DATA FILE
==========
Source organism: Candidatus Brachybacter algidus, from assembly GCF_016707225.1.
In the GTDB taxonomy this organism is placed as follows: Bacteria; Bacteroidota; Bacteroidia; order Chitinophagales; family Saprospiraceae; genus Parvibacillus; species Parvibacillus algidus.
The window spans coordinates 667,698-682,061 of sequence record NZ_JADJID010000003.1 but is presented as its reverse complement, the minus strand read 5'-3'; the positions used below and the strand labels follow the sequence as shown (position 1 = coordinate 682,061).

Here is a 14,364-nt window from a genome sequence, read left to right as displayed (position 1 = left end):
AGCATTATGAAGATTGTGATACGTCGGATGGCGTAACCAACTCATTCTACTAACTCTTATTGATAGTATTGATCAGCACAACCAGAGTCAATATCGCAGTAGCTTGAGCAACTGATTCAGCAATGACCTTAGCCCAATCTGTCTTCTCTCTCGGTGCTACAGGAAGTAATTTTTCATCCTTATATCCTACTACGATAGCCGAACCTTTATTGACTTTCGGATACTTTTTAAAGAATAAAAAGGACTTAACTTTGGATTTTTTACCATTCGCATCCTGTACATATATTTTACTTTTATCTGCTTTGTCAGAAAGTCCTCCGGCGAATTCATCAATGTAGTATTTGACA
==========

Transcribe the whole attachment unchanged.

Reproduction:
Source organism: Candidatus Brachybacter algidus, from assembly GCF_016707225.1.
In the GTDB taxonomy this organism is placed as follows: Bacteria; Bacteroidota; Bacteroidia; order Chitinophagales; family Saprospiraceae; genus Parvibacillus; species Parvibacillus algidus.
The window spans coordinates 667,698-682,061 of sequence record NZ_JADJID010000003.1 but is presented as its reverse complement, the minus strand read 5'-3'; the positions used below and the strand labels follow the sequence as shown (position 1 = coordinate 682,061).

Here is a 14,364-nt window from a genome sequence, read left to right as displayed (position 1 = left end):
AGCATTATGAAGATTGTGATACGTCGGATGGCGTAACCAACTCATTCTACTAACTCTTATTGATAGTATTGATCAGCACAACCAGAGTCAATATCGCAGTAGCTTGAGCAACTGATTCAGCAATGACCTTAGCCCAATCTGTCTTCTCTCTCGGTGCTACAGGAAGTAATTTTTCATCCTTATATCCTACTACGATAGCCGAACCTTTATTGACTTTCGGATACTTTTTAAAGAATAAAAAGGACTTAACTTTGGATTTTTTACCATTCGCATCCTGTACATATATTTTACTTTTATCTGCTTTGTCAGAAAGTCCTCCGGCGAATTCATCAATGTAGTATTTGACA